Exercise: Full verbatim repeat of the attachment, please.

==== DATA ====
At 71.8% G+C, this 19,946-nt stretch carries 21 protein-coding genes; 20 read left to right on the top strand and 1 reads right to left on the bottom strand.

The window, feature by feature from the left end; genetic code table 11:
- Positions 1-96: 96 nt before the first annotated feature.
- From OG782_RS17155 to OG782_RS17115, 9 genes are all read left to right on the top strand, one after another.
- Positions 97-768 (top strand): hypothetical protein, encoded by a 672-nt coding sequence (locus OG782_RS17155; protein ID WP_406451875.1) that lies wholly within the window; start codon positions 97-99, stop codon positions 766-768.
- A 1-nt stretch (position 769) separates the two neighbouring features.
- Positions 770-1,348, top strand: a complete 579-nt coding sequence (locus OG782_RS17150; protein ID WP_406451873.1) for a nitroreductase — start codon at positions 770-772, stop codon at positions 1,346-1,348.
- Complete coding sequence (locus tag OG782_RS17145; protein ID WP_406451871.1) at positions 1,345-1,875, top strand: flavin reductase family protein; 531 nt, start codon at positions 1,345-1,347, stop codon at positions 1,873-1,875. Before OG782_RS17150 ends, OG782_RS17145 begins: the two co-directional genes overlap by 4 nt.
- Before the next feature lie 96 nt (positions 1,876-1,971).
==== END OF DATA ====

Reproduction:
At 71.8% G+C, this 19,946-nt stretch carries 21 protein-coding genes; 20 read left to right on the top strand and 1 reads right to left on the bottom strand.

The window, feature by feature from the left end; genetic code table 11:
- Positions 1-96: 96 nt before the first annotated feature.
- From OG782_RS17155 to OG782_RS17115, 9 genes are all read left to right on the top strand, one after another.
- Positions 97-768 (top strand): hypothetical protein, encoded by a 672-nt coding sequence (locus OG782_RS17155; protein ID WP_406451875.1) that lies wholly within the window; start codon positions 97-99, stop codon positions 766-768.
- A 1-nt stretch (position 769) separates the two neighbouring features.
- Positions 770-1,348, top strand: a complete 579-nt coding sequence (locus OG782_RS17150; protein ID WP_406451873.1) for a nitroreductase — start codon at positions 770-772, stop codon at positions 1,346-1,348.
- Complete coding sequence (locus tag OG782_RS17145; protein ID WP_406451871.1) at positions 1,345-1,875, top strand: flavin reductase family protein; 531 nt, start codon at positions 1,345-1,347, stop codon at positions 1,873-1,875. Before OG782_RS17150 ends, OG782_RS17145 begins: the two co-directional genes overlap by 4 nt.
- Before the next feature lie 96 nt (positions 1,876-1,971).